It seems perverse to deliver healthcare services at a place called the Minute Clinic. The kind of physician-patient relationship that can be cultivated in a minute is not one to write home about. While CVS and Walgreens see geriatric primary care as yet another untapped gold mine, for me, the relationship memorialized in Norman Rockwell’s “Physician” resonates as much today as it did 90 years ago. Seamless ecosystems are no match for a “willingness to place professional expertise at the feet of childhood magic.”
Recently, a jury in Oklahoma City ordered insurance giant Aetna to pay $25 million to the family of Orrana Cunningham, an Aetna customer who died of cancer after the company refused to cover radiation therapy. “The jury ruled that Aetna recklessly disregarded its duty to deal fairly and in good faith with Cunningham,” according to a Nov. 10 article by the Associated Press.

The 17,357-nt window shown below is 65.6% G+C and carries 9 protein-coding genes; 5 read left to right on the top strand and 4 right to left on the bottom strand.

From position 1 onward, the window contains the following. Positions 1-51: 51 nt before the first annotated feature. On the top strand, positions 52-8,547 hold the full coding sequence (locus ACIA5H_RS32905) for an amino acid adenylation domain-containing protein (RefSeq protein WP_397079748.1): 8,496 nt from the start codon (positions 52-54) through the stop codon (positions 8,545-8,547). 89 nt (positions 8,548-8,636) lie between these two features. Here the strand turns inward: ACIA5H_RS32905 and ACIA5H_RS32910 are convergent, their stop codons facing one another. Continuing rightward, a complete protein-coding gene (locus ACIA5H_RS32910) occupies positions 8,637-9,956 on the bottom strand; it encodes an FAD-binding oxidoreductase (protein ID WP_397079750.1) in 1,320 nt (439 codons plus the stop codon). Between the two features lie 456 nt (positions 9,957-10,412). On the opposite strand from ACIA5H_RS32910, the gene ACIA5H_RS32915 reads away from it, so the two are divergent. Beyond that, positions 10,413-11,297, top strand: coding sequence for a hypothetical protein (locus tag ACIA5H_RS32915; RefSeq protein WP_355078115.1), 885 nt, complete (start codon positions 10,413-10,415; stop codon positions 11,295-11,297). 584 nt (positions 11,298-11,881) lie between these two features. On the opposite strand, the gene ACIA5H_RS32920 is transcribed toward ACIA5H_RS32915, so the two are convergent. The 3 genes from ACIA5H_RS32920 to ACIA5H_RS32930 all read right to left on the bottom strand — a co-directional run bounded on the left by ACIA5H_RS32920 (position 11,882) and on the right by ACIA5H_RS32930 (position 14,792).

CVS considers having a medical degree to be an “obstacle” to affordable medical care, which they plan to eliminate with “one-stop shopping,” having pharmacists and nurses practicing medicine by protocol. A segregated, two-tiered healthcare system will ultimately emerge as Aetna members are directed to “Minute Clinics” without access to physicians while those on other commercial insurance plans will see the physician, nurse practitioner, or physician assistant of their choice.